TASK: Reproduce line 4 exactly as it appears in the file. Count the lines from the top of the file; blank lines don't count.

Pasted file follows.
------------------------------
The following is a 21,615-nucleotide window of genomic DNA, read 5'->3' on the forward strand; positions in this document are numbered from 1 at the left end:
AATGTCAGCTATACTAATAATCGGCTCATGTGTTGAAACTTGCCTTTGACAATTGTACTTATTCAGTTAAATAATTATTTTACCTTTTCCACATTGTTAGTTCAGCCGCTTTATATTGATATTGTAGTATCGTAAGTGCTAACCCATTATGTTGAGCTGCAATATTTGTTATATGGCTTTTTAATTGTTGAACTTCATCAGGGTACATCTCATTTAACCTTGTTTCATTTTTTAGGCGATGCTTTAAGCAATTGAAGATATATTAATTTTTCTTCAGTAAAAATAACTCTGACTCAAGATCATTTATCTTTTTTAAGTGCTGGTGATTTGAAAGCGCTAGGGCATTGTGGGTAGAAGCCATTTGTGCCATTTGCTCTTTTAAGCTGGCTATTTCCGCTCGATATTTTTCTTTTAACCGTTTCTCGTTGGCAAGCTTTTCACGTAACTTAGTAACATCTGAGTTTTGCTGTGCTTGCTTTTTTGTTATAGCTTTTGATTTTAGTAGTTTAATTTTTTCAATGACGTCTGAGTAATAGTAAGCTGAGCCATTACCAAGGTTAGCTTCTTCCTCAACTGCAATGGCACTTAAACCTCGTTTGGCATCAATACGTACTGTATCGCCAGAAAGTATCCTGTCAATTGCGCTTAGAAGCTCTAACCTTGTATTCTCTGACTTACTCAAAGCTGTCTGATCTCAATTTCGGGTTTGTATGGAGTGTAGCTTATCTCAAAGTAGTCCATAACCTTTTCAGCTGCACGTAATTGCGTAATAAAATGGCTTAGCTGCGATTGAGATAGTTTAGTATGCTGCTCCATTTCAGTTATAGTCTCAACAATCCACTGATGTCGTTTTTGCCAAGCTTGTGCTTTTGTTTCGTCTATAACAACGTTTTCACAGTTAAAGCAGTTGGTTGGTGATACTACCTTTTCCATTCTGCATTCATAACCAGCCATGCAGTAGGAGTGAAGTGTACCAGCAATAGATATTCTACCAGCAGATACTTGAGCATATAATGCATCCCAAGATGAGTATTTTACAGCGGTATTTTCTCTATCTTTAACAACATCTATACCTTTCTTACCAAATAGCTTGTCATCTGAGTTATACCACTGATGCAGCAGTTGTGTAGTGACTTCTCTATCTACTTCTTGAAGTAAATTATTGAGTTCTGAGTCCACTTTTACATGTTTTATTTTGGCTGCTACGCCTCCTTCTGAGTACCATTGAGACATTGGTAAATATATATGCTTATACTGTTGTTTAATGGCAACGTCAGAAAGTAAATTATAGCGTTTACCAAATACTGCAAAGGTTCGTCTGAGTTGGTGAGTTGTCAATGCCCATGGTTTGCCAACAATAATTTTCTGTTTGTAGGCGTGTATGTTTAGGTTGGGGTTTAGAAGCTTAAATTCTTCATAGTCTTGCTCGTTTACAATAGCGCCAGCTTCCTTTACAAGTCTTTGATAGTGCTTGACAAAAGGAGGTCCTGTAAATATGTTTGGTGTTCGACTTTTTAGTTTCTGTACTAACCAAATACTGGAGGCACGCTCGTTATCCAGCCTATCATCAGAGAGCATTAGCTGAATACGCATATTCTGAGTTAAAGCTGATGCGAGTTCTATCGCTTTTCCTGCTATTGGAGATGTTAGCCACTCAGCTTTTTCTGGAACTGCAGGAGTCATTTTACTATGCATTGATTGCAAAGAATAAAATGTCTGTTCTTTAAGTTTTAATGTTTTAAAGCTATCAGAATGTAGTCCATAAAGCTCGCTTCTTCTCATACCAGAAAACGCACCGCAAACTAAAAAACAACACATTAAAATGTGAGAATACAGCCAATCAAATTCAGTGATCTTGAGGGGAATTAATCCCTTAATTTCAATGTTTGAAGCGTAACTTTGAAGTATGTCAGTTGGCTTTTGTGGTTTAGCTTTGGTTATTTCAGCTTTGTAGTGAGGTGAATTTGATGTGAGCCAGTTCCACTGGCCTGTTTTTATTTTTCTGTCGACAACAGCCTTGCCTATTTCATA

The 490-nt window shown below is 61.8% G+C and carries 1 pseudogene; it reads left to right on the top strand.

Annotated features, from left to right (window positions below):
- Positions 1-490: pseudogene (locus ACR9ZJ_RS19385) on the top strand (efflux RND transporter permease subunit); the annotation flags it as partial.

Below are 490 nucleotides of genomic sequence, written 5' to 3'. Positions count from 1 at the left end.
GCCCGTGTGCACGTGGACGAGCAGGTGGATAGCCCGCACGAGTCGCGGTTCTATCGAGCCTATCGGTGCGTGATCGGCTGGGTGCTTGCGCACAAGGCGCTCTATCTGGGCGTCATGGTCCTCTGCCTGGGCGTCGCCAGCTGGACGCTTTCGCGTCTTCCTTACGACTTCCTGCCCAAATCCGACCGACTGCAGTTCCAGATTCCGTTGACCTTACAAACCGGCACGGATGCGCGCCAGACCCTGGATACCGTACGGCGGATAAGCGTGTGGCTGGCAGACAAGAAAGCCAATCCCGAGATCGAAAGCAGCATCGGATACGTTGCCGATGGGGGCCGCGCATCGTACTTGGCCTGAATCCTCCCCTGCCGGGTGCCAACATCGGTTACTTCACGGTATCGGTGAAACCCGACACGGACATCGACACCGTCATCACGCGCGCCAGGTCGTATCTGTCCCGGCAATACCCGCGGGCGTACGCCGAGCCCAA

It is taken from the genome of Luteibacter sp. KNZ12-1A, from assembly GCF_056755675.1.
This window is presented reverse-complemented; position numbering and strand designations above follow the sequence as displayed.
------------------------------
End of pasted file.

Annotated features, from left to right (window positions below):